Vintage Patchwork Scarf
I recently shared this scarf on IG, and a few people asked me some specifics about how I put it together. 😄
I started with a handful of vintage, hand sewn, very wonky maple leaf blocks I picked up from a second hand store down in So. Ill. I've had the handful of blocks for 8 or more years stored in with my fabric. I've been totally inspired by all the patchwork jackets I've seen online lately, and I had the thought that these blocks might make a fun double-sided patchwork scarf for winter.
These were approximately 9 1/2" x 9 1/2" blocks, and the fabric was very thin cotton. I recognized at least one of the blocks as being made from a vintage hankie. The light colored background looks to be a lightweight muslin. These blocks were very "drapey" compared to today's quilting cotton fabrics, so I thought if I sandwiched them with a piece of white 100% cotton flannel it might still be soft and drape well as a scarf.
I had enough blocks to design a front and back for the scarf as pictured above. Before I could start stitching the blocks together I had to square them up a little bit - or a lot in some cases. These were all hand sewn, and I could still see the ball point pen outline on some of the pieces from the maker marking them with a template (probably made from cardboard, I've seen blocks like this before in unfinished vintage quilts).
I stitched all the blocks together after trimming with a quarter-inch seam, and had two long strips - one for each side of the scarf.
I used a 10" wide piece of 100% cotton flannel in white to sandwich between the two layers. I used temporary spray adhesive to secure one side to the flannel, then flipped it over and used pins to secure the second side. This allowed me to start in the middle of the scarf and try to match up the block seams. This didn't go exactly to plan because like I mentioned above, some of these blocks were really, really wonky! I did a lot of adjusting with pinning to make it work.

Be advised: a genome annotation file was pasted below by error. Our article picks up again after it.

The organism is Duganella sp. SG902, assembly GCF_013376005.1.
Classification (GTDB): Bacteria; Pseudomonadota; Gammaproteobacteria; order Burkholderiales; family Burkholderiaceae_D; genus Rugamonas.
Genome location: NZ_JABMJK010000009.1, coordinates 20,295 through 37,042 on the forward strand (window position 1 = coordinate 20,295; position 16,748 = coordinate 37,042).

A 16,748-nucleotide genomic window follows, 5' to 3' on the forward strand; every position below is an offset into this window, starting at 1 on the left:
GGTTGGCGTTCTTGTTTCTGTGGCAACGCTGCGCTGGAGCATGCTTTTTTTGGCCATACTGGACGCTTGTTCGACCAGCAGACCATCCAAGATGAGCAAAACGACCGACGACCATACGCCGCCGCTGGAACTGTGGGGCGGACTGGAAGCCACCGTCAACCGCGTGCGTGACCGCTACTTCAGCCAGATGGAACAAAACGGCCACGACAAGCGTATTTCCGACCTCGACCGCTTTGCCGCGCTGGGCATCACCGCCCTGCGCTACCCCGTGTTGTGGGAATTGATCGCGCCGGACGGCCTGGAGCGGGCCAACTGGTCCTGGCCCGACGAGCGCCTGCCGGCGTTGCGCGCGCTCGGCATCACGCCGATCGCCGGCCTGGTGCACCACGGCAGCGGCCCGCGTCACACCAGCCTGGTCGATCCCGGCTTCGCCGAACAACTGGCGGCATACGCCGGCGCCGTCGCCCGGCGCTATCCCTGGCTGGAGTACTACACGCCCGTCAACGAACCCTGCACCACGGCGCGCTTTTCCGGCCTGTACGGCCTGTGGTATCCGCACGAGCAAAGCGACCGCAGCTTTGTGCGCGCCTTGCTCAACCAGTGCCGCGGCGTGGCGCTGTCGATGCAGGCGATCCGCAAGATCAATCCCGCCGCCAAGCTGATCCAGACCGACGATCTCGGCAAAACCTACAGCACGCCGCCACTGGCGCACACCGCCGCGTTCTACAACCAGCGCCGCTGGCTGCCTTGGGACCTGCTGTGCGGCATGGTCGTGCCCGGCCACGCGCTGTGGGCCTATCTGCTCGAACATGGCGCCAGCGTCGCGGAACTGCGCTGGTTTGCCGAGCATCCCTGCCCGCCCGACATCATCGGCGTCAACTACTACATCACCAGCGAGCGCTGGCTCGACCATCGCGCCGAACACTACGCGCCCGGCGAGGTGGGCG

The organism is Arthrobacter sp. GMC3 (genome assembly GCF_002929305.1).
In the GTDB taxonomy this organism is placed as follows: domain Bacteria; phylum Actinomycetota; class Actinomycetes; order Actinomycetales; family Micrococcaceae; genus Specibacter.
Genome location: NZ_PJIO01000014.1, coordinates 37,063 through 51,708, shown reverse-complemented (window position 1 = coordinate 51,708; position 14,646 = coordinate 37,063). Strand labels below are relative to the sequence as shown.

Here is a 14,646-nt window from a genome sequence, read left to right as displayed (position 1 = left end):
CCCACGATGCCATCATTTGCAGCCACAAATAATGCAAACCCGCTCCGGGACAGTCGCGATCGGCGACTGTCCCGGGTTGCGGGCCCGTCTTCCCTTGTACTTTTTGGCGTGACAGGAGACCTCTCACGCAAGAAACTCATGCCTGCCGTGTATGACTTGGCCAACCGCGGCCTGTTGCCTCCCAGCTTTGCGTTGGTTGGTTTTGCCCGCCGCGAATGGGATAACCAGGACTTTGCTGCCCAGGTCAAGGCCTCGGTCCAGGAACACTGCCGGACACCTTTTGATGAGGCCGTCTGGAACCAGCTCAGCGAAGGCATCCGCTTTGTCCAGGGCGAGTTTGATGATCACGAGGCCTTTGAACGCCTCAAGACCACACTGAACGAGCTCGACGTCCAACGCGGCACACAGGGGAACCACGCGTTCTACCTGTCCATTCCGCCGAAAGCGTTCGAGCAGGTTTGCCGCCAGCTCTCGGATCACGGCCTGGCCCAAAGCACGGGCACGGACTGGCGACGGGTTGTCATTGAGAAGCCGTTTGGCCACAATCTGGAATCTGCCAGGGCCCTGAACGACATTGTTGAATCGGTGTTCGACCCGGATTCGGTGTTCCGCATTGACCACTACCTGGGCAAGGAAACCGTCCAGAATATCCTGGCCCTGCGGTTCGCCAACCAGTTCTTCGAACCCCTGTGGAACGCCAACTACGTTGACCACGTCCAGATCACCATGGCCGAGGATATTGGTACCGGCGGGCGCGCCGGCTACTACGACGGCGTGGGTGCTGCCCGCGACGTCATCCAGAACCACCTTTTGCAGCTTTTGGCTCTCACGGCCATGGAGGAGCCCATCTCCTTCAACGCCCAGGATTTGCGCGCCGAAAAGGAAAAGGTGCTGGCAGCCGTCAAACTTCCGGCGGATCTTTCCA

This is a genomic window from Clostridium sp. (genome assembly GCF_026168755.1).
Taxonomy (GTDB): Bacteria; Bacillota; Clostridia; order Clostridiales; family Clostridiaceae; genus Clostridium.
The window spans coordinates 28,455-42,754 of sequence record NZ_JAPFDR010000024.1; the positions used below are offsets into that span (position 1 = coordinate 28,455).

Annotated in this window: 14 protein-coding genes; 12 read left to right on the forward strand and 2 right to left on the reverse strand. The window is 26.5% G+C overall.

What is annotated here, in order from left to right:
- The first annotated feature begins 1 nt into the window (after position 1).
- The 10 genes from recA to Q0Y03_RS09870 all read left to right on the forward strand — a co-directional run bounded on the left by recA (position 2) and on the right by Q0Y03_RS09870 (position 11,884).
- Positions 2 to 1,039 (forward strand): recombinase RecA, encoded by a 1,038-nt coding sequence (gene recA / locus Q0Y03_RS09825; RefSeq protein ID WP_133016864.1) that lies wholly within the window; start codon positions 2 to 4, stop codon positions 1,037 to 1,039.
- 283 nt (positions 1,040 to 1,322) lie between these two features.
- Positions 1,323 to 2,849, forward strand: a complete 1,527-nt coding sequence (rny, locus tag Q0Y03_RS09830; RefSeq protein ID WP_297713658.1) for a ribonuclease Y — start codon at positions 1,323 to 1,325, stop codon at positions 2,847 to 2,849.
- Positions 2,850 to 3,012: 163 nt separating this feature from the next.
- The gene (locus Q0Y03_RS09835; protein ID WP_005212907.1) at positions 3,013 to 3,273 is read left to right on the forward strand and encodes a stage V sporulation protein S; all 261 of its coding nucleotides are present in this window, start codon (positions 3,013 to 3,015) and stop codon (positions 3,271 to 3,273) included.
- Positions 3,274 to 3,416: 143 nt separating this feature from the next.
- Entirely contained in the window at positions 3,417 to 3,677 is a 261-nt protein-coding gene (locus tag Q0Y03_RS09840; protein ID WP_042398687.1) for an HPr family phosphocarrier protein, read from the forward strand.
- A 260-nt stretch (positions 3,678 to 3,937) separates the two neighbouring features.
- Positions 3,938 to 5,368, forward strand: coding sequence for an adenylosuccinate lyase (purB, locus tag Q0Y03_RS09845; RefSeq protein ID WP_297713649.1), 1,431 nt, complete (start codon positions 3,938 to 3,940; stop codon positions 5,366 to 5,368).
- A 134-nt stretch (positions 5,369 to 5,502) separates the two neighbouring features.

I used the Dual Feed feature with the all-purpose Reverse pattern foot #1D to quilt the layers together. I used an open, decorative stitch built-in to the machine, it looks a little like FMQ loop-de-loops. I stitched lengthwise down the scarf, switching directions so the stitches look like they were made in opposite directions.
This is decorative stitch #782 in my BERNINA 570 QE. It doesn't look like loop-de-loops in the stitch menu, but more like little oblong loops that come to a point. I elongated the stitch length to about 14mm to make the stitch look like rounded loops, playing with stitch settings on some scraps before starting to quilt the scarf.
I used a bit of vintage cheater patchwork fabric for the binding, the colors matched up perfectly. I treated the narrow binding just as if this was a quilt, machine sewing to one side and hand sewing to finish. Then I sent the scarf through the washer and dryer (mostly to remove that classic thrift store stank embedded in the old patchwork squares), and I really like the bit of crinkling the wash added to the fabrics. It's just like a grandma quilt.
Because those vintage fabrics are so thin, there's lots of give to the scarf. You can bundle it up pretty easily, tie it around your neck, or just let it hang loose.
It's super cozy! I will add that I did try to recreate this scarf with modern fabrics from my stash, and because the cottons are so thick and tightly woven the final result was super stiff, and wouldn't drape nice around the neck. So I guess I just created a super long table runner? 🙄 Lesson learned!